Ten years after the Six-Party Talks on North Korea’s nuclear program were established and eight years after North Korea pledged to abandon its nuclear weapons program, rejoin the Treaty on the Non-Proliferation of Nuclear Weapons, and allow the reentry of IAEA monitors in the September 19, 2005, joint statement, Pyongyang remains intransigent and intent on bolstering its capabilities. China is pushing for the resumption of the talks to ease mounting regional tensions, yet North Korean officials are only willing to return to the table if Pyongyang is not bound by preconditions. The United States and South Korea are unwilling to reconvene talks before North Korea takes concrete steps that demonstrate its seriousness about denuclearization.
In this Q&A, Paul Haenle says that ideally, the parties will be able to return to the Six-Party Talks framework one day with all countries genuinely working toward the central goal of North Korea’s denuclearization. But the prospect of that happening anytime soon looks increasingly remote.
- What are the benefits of pursuing the Six-Party Talks process?
- What is the current North Korean position on the talks?
- What is the current U.S. position on the talks?
- How does North Korea fit into the broader U.S.-China relationship?
- What is China’s approach to the talks?
- What is the next step?
I had the opportunity to serve as the White House representative to the Six-Party Talks from June 2007 to January 2009, a rare period in history when North Korea, South Korea, the United States, China, Japan, and Russia were all actively working toward North Korean denuclearization. When talks were under way, they allowed for frequent multilateral communication between all parties, which contributed to regional stability and to the overall goal of denuclearization.
During this time, North Korea took important first steps toward nuclear disarmament, allowed international inspectors to verify this process on the ground at its Yongbyon nuclear facilities, turned over a detailed report of its nuclear program to the United States, and disabled some of the key facilities at Yongbyon. In return, and in accordance with agreements made within the Six-Party Talks framework, North Korea received energy assistance and was removed from the U.S. Trading With the Enemy Act and the U.S. State Sponsors of Terrorism list.
While progress was modest, it is important to note that during this period at least denuclearization efforts were not moving backward. Because of that, the U.S. administration supported the Six-Party Talks framework as the primary means to address the North Korean nuclear problem.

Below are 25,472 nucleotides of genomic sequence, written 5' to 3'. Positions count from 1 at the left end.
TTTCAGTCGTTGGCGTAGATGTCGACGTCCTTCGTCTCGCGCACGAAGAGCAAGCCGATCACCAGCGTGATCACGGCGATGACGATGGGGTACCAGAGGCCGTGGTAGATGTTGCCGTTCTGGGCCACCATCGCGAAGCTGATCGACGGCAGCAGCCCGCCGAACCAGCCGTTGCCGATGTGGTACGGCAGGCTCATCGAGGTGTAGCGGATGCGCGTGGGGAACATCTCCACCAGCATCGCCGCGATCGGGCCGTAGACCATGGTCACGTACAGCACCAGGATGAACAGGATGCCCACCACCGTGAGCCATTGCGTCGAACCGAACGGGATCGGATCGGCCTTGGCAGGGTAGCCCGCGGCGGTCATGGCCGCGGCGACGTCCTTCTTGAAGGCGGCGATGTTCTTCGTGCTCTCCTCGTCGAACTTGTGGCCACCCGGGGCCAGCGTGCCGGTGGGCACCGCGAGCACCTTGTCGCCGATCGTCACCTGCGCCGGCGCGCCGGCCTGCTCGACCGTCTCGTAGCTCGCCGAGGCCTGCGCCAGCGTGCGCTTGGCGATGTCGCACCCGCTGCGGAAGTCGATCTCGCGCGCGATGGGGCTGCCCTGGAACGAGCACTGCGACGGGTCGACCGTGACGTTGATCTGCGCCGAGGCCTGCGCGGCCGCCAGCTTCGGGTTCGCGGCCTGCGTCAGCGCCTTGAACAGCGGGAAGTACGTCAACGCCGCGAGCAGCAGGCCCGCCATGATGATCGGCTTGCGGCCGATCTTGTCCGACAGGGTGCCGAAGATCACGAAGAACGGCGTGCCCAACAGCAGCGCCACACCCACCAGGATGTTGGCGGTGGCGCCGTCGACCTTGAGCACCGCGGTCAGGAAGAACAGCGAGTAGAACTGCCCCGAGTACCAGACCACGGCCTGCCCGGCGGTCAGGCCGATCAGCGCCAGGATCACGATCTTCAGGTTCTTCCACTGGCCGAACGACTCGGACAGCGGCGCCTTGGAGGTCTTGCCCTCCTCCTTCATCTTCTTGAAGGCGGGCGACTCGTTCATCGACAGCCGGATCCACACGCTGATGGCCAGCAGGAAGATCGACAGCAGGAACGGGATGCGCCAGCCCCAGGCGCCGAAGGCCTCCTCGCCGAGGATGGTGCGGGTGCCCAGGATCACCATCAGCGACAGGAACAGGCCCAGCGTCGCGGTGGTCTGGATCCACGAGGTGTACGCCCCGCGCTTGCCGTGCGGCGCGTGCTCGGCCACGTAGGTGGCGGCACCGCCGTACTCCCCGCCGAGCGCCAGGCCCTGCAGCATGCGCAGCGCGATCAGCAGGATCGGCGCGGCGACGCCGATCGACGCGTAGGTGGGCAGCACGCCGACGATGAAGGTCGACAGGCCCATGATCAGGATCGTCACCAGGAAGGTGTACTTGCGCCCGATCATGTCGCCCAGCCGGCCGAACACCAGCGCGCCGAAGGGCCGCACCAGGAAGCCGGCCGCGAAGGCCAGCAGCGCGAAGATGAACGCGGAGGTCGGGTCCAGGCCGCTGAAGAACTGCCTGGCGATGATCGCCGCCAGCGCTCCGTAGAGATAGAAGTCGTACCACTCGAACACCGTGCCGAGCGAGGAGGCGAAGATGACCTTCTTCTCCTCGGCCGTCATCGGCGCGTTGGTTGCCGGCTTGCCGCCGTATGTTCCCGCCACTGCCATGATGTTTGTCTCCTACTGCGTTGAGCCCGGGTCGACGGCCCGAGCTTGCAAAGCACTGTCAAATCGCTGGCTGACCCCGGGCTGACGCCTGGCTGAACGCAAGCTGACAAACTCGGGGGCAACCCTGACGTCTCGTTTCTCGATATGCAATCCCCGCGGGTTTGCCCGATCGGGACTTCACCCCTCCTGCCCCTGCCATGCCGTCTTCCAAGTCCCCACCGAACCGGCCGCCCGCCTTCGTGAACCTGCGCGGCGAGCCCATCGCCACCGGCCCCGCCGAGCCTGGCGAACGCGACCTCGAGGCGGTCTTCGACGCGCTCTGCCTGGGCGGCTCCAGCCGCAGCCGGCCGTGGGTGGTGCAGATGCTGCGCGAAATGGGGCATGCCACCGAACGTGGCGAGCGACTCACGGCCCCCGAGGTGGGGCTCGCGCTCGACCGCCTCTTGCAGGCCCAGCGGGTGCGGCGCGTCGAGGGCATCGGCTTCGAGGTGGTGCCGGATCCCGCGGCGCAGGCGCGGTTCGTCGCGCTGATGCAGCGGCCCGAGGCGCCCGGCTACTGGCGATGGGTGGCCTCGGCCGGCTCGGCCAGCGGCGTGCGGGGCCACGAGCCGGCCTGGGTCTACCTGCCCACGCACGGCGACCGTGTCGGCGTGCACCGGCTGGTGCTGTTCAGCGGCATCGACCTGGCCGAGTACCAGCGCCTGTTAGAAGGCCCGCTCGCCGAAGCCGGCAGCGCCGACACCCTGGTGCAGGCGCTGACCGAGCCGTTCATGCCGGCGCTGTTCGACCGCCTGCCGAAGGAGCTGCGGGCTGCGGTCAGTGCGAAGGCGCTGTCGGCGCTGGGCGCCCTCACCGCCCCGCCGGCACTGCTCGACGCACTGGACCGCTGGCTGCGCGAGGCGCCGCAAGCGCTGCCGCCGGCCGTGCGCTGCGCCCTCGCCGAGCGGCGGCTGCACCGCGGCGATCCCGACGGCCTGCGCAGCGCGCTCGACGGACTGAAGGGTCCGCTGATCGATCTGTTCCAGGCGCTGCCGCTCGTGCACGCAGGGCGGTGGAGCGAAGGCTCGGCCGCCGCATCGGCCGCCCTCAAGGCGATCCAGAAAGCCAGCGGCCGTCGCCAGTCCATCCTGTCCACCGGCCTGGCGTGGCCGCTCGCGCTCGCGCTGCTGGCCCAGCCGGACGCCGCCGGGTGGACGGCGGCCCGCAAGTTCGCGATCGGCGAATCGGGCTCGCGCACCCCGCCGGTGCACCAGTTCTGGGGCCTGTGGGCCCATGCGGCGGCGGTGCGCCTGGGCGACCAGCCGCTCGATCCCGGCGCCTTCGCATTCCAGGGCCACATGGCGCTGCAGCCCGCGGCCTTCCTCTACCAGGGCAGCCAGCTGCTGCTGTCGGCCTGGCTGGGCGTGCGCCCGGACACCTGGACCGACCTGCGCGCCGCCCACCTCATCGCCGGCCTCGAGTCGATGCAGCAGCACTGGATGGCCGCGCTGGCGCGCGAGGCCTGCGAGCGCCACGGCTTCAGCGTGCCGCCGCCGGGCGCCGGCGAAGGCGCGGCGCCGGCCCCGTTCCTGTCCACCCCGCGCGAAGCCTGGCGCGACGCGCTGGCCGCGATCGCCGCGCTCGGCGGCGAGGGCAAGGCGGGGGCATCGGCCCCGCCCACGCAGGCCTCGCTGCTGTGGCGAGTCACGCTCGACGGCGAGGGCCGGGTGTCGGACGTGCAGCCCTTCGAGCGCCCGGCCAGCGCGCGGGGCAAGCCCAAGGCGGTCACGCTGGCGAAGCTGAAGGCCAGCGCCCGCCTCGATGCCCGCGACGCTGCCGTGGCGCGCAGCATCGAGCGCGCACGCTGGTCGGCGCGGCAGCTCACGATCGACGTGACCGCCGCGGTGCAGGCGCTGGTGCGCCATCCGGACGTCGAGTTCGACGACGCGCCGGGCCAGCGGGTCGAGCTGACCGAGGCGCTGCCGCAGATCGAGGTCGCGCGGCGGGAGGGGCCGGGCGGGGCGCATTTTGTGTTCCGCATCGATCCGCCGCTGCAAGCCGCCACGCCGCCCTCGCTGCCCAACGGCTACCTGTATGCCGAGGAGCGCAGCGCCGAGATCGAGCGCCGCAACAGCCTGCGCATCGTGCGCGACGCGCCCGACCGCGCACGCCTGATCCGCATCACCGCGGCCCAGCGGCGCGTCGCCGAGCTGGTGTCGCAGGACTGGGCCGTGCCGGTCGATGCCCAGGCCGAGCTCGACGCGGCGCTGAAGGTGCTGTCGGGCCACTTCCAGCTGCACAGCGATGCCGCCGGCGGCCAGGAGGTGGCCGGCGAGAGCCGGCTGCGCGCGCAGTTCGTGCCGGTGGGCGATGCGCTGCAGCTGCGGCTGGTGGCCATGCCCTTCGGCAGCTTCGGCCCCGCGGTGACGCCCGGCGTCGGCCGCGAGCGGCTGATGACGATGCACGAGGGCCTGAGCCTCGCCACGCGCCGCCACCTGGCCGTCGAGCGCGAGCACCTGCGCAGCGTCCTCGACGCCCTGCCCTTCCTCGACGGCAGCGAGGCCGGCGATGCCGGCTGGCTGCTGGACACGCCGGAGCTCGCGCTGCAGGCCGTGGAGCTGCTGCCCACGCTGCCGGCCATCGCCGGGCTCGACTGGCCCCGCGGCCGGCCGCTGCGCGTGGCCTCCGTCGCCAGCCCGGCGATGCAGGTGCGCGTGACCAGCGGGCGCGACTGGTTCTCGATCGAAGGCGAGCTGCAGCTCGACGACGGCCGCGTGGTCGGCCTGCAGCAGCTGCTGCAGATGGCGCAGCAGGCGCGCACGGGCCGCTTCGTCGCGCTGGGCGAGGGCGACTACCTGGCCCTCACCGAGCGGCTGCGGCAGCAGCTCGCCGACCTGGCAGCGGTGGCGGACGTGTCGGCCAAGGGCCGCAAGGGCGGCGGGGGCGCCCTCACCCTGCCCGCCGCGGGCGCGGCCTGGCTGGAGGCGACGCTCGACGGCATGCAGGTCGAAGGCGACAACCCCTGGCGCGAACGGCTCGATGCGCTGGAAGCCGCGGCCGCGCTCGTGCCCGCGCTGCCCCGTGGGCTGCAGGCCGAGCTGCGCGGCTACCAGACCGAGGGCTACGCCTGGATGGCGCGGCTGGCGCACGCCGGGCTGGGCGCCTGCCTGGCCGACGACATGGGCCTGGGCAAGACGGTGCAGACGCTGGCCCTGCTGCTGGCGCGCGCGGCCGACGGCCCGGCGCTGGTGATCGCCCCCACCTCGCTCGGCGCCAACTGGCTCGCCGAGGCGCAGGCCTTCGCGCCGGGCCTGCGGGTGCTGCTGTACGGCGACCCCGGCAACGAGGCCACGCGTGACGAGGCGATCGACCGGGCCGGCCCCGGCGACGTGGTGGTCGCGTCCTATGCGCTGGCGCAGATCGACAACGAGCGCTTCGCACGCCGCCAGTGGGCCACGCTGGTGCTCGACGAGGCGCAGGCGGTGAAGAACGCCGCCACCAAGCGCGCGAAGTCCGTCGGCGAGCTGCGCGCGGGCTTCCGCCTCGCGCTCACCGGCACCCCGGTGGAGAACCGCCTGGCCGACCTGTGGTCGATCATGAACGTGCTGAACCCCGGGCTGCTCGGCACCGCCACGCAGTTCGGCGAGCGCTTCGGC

The Six-Party Talks have been stalled since December 2008, when North Korea failed to agree to a verification protocol for its nuclear program. It subsequently restarted the program and barred nuclear inspectors from the country. Most recently, Pyongyang began to express a desire to restart talks in May 2013 after a series of its belligerent provocations resulted in a new round of UN sanctions and deteriorating relations with its closest ally, China.
On September 18, in Beijing, North Korea’s First Vice Foreign Minister Kim Kye-gwan told a multilateral forum that North Korea is prepared to return to the talks but is unwilling to accept any preconditions, which would cause mistrust among parties. According to Chinese media, Kim attempted to shift the focus of future talks from the goal of ridding North Korea of its nuclear program to a more general discussion on nuclear disarmament. Finally, Kim avoided speaking directly about North Korea’s commitment to denuclearization, instead suggesting that other parties be held equally responsible for achieving denuclearization of the peninsula.
Kim’s remarks left the other parties skeptical and concerned. China’s leading North Korea expert, Zhang Liangui, concluded that by refusing any preconditions, North Korea is effectively rejecting its commitments to the 2005 joint statement and claiming that the results of the previous Six-Party Talks are invalid. Yet, Zhang pointed out that new talks must uphold and advance the previous talks. Furthermore, Zhang stated that North Korea “is hoping via the new talks to change its role from that of the supervised country into that of a supervisor.” There is deep concern that North Korea will seek to use Six-Party Talks to gain recognition as a nuclear-weapons state—an unacceptable outcome for all of the other five parties.
The United States, along with South Korea and Japan, believes it would be premature to discuss reconvening the Six-Party Talks until there is evidence that North Korea is still committed to abandoning all nuclear weapons and programs.
Without evidence to suggest that Pyongyang is seriously committed to denuclearization, all parties risk finding themselves back in the oft-repeated, negative cycle of brinksmanship and provocation.